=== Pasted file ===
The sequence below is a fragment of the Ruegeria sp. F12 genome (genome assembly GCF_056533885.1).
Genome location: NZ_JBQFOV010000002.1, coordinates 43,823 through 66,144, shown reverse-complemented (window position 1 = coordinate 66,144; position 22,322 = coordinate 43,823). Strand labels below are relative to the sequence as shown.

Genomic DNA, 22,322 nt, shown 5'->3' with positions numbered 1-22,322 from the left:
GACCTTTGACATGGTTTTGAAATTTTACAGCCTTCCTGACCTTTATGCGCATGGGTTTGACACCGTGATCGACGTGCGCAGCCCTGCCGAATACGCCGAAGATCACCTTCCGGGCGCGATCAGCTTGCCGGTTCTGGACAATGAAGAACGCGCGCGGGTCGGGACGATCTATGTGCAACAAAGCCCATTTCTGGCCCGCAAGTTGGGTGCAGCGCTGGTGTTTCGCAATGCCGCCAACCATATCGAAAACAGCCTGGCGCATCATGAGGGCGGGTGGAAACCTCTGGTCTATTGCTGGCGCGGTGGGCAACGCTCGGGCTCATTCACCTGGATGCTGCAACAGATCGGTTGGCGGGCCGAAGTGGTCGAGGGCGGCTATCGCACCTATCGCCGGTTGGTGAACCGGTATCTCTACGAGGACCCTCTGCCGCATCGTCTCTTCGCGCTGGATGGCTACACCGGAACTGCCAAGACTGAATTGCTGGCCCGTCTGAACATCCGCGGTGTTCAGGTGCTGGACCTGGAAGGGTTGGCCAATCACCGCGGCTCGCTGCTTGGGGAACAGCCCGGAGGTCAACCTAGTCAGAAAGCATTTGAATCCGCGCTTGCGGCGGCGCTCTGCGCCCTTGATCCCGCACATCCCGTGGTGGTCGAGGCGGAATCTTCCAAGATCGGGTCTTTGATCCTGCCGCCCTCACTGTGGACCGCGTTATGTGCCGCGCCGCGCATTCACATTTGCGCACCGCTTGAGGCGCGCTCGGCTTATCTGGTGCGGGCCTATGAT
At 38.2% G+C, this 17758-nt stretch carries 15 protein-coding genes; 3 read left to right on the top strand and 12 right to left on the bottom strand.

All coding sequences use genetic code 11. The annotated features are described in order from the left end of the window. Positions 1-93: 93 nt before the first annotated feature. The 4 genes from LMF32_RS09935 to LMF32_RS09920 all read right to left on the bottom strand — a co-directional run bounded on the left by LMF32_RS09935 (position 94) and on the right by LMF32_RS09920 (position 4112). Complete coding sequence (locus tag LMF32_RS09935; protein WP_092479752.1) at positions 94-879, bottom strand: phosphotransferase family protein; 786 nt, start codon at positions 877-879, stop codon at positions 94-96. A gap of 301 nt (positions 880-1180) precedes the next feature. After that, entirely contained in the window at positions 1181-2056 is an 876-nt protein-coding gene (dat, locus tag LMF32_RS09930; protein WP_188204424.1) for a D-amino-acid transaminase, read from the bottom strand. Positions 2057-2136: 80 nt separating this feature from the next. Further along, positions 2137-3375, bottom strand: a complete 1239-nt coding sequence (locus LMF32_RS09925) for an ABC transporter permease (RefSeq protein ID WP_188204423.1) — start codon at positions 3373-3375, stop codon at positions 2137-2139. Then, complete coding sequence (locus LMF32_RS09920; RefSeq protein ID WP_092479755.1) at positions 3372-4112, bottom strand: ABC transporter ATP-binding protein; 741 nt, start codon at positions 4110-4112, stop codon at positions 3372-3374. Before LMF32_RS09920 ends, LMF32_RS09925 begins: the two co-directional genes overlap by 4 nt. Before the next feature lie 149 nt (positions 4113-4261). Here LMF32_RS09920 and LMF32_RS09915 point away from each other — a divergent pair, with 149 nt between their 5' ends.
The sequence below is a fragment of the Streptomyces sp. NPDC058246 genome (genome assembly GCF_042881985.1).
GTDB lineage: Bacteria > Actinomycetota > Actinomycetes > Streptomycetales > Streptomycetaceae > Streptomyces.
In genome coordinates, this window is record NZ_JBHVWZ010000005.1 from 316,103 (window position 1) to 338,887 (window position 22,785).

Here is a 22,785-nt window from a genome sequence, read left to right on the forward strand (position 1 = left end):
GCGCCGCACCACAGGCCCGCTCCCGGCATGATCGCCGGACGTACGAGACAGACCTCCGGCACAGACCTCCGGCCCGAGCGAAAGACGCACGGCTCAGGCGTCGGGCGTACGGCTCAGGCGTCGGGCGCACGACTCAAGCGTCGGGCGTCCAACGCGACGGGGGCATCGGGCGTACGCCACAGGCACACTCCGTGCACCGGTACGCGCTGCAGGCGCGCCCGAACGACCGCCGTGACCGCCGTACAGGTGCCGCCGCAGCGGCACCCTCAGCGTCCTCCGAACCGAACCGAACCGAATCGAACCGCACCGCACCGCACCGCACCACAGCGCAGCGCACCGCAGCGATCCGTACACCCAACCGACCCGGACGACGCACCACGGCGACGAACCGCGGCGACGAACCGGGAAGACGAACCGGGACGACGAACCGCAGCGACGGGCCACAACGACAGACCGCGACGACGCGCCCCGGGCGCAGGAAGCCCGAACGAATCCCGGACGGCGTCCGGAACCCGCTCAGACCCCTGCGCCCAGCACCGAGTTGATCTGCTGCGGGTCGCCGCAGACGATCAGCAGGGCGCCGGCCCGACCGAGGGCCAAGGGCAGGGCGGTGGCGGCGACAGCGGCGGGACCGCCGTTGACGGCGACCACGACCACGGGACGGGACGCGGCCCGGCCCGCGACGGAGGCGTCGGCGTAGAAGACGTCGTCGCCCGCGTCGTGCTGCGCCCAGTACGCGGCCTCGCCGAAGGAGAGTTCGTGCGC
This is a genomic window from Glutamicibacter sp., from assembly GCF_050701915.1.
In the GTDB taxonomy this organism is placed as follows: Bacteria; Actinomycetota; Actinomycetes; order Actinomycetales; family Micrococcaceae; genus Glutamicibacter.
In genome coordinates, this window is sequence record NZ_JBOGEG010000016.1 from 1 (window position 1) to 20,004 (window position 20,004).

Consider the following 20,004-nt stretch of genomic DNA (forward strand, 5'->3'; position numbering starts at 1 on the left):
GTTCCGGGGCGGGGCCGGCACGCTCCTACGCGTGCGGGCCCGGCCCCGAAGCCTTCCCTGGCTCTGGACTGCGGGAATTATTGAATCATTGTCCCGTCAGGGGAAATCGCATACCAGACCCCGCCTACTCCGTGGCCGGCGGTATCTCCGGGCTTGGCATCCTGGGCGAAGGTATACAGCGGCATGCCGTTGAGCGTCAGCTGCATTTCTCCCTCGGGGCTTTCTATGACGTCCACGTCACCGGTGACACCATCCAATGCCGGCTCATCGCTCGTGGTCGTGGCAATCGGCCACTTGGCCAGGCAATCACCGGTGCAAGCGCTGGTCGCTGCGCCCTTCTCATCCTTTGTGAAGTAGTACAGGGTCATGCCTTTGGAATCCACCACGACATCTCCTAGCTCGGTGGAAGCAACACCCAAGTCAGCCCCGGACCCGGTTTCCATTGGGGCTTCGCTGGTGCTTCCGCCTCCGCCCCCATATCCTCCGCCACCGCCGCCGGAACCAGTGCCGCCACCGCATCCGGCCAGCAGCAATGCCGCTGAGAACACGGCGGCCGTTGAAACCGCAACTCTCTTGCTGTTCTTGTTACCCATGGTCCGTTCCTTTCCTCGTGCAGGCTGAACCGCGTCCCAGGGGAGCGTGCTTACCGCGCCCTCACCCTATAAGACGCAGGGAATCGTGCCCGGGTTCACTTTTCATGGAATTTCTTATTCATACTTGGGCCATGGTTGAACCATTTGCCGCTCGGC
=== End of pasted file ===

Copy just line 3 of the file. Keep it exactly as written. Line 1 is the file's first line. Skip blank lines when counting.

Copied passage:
Genomic DNA, 22,322 nt, shown 5'->3' with positions numbered 1-22,322 from the left: